Vickers: I wrote it for three reasons. One of them is that I played a part in some major historical events; the covert action program that we drove the Soviets out of Afghanistan in the 1980s as a CIA officer, our campaign against al Qaeda around the world between 2007 and 2015, and the operation that killed Osama bin Laden. So I felt that I had a duty to history to write about that from the operator level to the policy maker level. And secondly, after several decades, we are able to tell a little more about secret operations. For the public in a democracy, if you want to maintain your support for American foreign policy, the most important thing is to share what you can. Where we did well, where we didn’t, and what we learned, etcetera.
Finally, I wanted to pass on what I could to future generations of special operators, intelligence officers and national security professionals. Some of the best things that stand a chance at keeping America number one.
IACSP: What made you want to become a Green Beret and later a CIA officer?
Vickers: I thought that being a Green Beret was interesting in its own right, but then also it would provide a path to being a CIA officer. I wanted something different where an individual could really make a difference. I was intrigued by national security, and I wanted to make a contribution there. Something that would combine adventure and intellectual challenges and test me to the utmost. So I went into Special Forces.
IACSP: Did you become a CIA Officer for the same reasons?
Vickers: Yes. The CIA was kind of the front lines of the Cold War and where one can make a difference. So when I was ready after I got my degree, I had been enlisted and then an officer, so I thought the time was right to become a CIA officer.
IACSP: I found your account in the book of the covert operation to kick the Soviets out of Afghanistan to be really interesting. I previously saw the movie about the operation, “Charlie Wilson’s War.” Can you give us a brief overview of the covert operation?
Vickers: Sure. The Soviets staged a communist coup in Afghanistan in April of 1978 and the situation deteriorated as Afghanistan is not the easiest place to introduce communism. The Soviets recognized the situation, so they invaded over Christmas 1979. President Carter signed a Lethal Finding after the Soviet invasion, and the CIA began providing weapons and other assistance to the Afghan resistance within ten days of the invasion. The war and Soviet occupation lasted almost ten years and then they withdrew in February of 1989, but the first five years of the war, which spanned President Carter and most of President Reagan’s first term, the objective was just to make the Soviet occupation as costly as possible.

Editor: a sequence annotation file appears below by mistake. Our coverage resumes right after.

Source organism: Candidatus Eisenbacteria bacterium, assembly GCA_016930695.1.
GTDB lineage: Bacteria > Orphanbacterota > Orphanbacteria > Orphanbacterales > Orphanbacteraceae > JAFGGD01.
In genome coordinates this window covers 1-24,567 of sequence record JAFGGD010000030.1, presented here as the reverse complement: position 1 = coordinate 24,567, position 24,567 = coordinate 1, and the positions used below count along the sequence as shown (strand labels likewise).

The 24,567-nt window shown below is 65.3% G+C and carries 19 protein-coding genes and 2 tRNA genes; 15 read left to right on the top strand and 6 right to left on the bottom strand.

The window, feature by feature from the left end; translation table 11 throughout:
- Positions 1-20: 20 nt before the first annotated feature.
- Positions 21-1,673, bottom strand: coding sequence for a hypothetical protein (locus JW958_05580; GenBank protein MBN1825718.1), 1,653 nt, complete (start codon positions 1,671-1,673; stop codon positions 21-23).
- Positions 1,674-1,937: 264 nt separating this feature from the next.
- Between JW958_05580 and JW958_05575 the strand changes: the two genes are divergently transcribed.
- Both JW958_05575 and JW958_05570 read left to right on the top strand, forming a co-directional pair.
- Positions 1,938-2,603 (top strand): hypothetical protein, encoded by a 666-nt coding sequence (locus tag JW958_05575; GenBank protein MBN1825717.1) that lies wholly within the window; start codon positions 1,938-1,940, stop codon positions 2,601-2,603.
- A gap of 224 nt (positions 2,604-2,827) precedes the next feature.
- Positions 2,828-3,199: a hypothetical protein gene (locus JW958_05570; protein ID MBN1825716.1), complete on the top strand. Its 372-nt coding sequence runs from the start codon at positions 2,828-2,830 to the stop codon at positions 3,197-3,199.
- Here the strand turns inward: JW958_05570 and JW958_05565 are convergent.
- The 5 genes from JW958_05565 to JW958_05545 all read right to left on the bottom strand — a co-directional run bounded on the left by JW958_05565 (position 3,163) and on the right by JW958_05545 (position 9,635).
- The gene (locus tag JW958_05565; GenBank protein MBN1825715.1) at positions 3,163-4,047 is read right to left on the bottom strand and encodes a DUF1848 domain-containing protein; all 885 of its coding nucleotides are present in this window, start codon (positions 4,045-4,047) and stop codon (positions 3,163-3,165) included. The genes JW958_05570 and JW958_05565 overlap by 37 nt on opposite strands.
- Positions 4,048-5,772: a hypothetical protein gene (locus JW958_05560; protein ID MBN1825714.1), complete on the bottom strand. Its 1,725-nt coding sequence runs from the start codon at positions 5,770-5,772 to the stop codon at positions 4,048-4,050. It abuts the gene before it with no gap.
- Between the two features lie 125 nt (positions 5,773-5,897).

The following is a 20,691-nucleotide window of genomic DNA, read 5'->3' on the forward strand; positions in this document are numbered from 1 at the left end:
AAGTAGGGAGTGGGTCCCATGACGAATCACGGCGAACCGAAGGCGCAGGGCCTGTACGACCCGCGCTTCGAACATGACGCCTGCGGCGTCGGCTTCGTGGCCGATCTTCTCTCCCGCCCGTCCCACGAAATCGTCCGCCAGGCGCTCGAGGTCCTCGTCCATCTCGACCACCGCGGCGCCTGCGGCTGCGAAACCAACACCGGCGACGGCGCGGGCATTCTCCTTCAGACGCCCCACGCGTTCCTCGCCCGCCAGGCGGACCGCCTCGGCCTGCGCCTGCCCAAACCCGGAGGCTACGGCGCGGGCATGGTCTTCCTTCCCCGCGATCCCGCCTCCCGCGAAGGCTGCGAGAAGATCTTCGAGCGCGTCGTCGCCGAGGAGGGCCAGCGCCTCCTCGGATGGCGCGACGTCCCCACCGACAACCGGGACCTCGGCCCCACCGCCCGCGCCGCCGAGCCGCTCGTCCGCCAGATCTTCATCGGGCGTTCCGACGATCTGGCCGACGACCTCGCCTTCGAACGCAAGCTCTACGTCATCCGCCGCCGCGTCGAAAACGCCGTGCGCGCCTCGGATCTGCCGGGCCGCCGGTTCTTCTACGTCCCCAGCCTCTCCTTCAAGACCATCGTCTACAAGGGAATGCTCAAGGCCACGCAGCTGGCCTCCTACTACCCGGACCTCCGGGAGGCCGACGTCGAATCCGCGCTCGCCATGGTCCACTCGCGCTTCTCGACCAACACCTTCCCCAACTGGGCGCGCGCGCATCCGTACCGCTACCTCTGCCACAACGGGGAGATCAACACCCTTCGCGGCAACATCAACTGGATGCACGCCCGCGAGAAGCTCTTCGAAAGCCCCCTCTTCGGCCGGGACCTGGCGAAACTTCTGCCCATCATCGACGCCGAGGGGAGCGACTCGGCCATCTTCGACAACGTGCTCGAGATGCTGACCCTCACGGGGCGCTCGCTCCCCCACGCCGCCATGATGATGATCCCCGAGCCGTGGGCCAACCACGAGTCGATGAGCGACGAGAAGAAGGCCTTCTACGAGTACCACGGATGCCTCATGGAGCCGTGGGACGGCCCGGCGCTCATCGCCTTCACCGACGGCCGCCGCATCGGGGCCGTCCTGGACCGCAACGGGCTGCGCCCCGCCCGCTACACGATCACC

As the movie showed, Congressman Charlie Wilson gave a lot more money to the CIA in 1984, quadrupled it, and that led to a series of events such as President Reagan changing our mission to driving the Soviets out of Afghanistan. And we gave a lot more to the Afghan resistance, eventually culminating to the U.S. Stinger anti-aircraft missile. There was dramatically more assistance, and we escalated at the same time as the Soviets did in 1985, and by early 1986, General Secretary Gorbachev, the leader of the Soviet Union, started aiming to withdraw from Afghanistan and then completed that three years later.
This was a decisive battle of the Cold War. It helped to bring an end to the Soviet Empire. It didn’t do it by itself, but it was the only defeat the Red Army in its history.
IACSP: I’ve always thought that our helping to kick the Soviets out of Afghanistan was payback for the Soviets supporting the North Vietnamese against us in the Vietnam War.
Vickers: That’s certainly how Charlie Wilson saw it. It was also strategic in a sense in that they had made themselves vulnerable. So it was a unique opportunity and there were also geostrategic concerns that they might not stop at Afghanistan.
IACSP: Another fascinating account in your book was your involvement in the takedown of bin Laden. Can you tell our readers about your involvement in this historical event?
Vickers: Sure. I was the Undersecretary of Defense for Intelligence, and for part of the period, I was Assistant Secretary for Defense for Special Operations and lots of other things…
IACSP: Yeah, that is a long title.